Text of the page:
RAISING THE STANDARD IN CRITICAL CARE PRACTICES

UPDATES ON COVID-19 INFECTION CONTROL

Speaker: Dr. Regina P. Berba

-Chair, Hospital Infection Control Unit (HICU)
-Chief, Division of Adult Medicine, Department of Medicine Philippine General Hospital
-Associate Professor, College of Medicine
-University of the Philippines - Manila

In December 2019, beta-coronavirus (SARS-COV-2) was initially detected in Wuhan China, which shows flu-like illness and respiratory distress. Following the identification of the infectious disease, the World Health Organization (WHO) declared an epidemic in February 2020. Worst, it created global panic when the WHO announced the contagious disease as a pandemic on March 11 of this year. With its tremendous effect, the Philippine government imposed a general community quarantine on March 12.

                                   

Succeeding the rapid spread of the virus in the country, the health workers swiftly turned into learning strategic response and action plans for the next phase in containing the disease. Professionals in the healthcare industry are burdensome in addressing such health predicament. However, they have been tenacious in battling to manage and treat the infected individuals.

 

As part of fostering COVID-19 awareness among the healthcare providers, we initiated a webinar in collaboration with Dr. Regina Berba! She has willingly imparted her knowledge of the timely and relevant updates on COVID-19 infection control.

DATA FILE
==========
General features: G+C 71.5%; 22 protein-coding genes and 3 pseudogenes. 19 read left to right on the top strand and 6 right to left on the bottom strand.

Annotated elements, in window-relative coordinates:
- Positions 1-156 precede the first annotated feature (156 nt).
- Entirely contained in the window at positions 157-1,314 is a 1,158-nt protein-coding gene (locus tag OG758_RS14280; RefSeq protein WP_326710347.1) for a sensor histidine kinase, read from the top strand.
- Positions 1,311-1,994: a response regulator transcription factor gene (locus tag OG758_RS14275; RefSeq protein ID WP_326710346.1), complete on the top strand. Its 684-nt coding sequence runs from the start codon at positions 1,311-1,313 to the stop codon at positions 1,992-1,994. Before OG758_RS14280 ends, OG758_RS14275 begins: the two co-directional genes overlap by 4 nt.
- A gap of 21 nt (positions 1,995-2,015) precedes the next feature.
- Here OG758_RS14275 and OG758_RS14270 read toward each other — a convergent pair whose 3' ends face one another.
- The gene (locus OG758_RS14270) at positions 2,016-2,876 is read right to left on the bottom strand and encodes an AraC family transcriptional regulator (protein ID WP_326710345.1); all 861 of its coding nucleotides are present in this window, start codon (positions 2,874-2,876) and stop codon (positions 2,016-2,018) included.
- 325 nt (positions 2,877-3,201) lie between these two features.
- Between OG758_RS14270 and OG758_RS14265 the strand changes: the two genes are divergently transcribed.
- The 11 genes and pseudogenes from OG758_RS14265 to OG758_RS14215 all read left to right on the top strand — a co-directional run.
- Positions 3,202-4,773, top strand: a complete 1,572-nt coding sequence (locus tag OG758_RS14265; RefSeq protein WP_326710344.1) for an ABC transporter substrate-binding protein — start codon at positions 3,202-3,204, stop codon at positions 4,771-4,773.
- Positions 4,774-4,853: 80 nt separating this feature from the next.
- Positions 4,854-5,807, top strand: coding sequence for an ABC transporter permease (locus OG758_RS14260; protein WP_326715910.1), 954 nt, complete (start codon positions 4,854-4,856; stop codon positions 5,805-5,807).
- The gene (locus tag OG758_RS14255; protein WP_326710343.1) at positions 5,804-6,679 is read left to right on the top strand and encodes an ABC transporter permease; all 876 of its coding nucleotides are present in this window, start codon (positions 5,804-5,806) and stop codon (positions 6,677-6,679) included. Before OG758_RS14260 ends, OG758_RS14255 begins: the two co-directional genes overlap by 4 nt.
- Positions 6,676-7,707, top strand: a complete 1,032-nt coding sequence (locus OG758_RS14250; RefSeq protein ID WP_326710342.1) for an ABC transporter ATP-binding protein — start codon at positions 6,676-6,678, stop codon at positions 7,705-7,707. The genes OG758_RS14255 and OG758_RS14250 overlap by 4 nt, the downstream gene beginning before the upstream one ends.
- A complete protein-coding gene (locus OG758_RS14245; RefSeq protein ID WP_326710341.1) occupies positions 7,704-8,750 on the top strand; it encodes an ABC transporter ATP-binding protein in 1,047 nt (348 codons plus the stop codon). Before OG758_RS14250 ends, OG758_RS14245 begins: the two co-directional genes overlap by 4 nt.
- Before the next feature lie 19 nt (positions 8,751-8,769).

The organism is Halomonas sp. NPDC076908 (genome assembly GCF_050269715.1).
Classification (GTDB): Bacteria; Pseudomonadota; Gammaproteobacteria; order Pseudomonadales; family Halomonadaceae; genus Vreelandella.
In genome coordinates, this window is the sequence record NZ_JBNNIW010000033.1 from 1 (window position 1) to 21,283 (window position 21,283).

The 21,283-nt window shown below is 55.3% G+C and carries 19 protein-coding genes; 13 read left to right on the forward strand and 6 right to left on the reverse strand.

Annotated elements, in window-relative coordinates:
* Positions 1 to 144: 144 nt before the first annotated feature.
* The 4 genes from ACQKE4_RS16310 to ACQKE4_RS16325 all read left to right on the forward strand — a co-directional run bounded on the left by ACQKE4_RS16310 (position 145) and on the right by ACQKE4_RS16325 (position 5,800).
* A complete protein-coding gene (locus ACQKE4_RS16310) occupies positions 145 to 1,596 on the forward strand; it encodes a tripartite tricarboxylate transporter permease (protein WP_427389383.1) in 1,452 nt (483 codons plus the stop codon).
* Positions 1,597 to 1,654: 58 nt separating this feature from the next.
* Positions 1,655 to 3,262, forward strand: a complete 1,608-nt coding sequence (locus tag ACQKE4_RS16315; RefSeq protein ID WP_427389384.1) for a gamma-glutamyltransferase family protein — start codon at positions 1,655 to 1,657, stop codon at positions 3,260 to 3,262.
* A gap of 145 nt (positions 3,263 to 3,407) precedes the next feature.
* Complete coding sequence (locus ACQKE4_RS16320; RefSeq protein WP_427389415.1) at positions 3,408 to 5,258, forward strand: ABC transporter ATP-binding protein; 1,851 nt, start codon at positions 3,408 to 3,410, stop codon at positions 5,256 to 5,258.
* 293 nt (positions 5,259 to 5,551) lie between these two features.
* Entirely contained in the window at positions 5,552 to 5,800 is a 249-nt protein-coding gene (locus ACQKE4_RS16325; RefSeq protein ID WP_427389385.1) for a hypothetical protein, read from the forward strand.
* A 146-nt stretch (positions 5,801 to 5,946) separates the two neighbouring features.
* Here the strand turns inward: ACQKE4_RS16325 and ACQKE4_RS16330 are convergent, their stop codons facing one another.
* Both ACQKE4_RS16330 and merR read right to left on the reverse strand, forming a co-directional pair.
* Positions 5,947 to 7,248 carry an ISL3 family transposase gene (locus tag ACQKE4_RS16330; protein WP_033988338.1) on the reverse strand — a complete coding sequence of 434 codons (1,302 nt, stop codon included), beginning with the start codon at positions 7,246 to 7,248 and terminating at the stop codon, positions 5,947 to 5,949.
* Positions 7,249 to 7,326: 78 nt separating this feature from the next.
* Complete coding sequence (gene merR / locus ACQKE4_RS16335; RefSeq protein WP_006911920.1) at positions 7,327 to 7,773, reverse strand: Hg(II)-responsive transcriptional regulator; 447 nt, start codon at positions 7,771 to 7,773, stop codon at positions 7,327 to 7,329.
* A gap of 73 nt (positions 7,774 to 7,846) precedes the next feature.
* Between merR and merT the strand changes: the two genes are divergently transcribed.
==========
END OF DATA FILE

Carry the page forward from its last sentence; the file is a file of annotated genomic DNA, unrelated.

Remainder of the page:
In the virtual convention, Dr. Berba has demonstrated the Human-to-human transmission, which is believed to occur mainly by respiratory droplets. With the droplet transmission, an infected person coughs, sneezes, or talks can contaminate another individual due to the virus released in the respiratory secretions. In addition, an infection can also occur if a person touches an infected surface and reaches his or her eyes, nose, or mouth with unwashed hands. Experts say that droplets typically do not travel more than six feet (about two meters) and do not linger in the air. Thus, observing preventive measures such as wearing face masks and social distancing is ideal for avoiding the communicable virus. Dr. Berba has also brought up the significance of practicing cough etiquette as part of containing the transmittable illness. 

 

 Recently, airborne transmission has been seemingly discovered that cause the spread of the viral infection. A study from Doremalen NEJM 2020 shows that SARS-CoV-2 grown in tissue culture remained viable in experimentally generated aerosols for at least 3 hours. Research conducted in China (Ong JAMA 2020, Guo EID 2020, Liu Nature 2020) has also identified viral RNA by RT-PCR in air samples of hospital rooms of COVID-19 patients, but there are no cultures for the viable virus. From the perspective of WHO, airborne transmission does not occur or happen for long distances. The organization has affirmed that airborne precautions are universally recommended when aerosol-generating procedures are performed.

 

Dr. Berba has also pointed out essential protocols in surgical response and intercollegiate general surgery guidance on COVID-19. 

 

Click on the video above to know to gain more insights about this topic!